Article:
The other struggle that has come to light is one between the U.S. and Israel, which Satloff termed “a cold war.” This stemmed from the fact that not only does Netanyahu not trust the deal, but, according to David Harris of the American Jewish Committee, “Israel appears to have come up with the short end of the stick.”

In an article titled, “Mind The Gap On Iran,” Harris said Israel is now taking into account that the U.S. has had back-channel talks with the Iranians over many months, and barely, if at all, kept it in the loop as those talks progressed. He noted that it is not clear how much the Saudis, Kuwaitis, Emiratis and other American allies were in the know — or, for that matter, the U.S.’s closest European partners.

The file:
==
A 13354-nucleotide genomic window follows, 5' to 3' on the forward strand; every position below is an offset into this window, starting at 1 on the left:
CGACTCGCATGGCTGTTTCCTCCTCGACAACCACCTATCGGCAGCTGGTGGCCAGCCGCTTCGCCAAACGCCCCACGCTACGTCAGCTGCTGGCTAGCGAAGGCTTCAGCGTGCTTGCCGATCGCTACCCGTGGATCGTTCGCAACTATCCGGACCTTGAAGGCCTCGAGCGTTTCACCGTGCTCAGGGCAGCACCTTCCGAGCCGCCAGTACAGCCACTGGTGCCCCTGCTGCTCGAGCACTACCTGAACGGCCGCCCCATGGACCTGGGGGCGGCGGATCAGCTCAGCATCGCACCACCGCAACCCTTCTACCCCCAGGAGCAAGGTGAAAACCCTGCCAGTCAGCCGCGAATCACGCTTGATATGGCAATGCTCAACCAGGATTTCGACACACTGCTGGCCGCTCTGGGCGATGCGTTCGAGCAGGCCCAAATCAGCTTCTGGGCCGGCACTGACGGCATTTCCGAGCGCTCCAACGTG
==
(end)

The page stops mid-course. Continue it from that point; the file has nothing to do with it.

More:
“How can Israel — and the Gulf nations — roll over and play dead when what happens affects them far more than any of the P5+1 nations?” Harris asked. “I hope Washington will use the coming days and weeks to reaffirm that Jerusalem and our Gulf friends, and the essential quality of American alliances, do continue to matter — and remain a fundamental tenet of America’s national interest.”

President Barack Obama celebrates a victory in Geneva; analysts are not so sure. (T.J. Kirkpatrick/Bloomberg)

President Barack Obama celebrates a victory in Geneva; analysts are not so sure.
(T.J. Kirkpatrick/Bloomberg)

President Obama and Netanyahu did talk by phone on Sunday. On Monday, Netanyahu said he was dispatching his national security adviser, Yossi Cohen, to Washington to consult on the parameters of a permanent accord.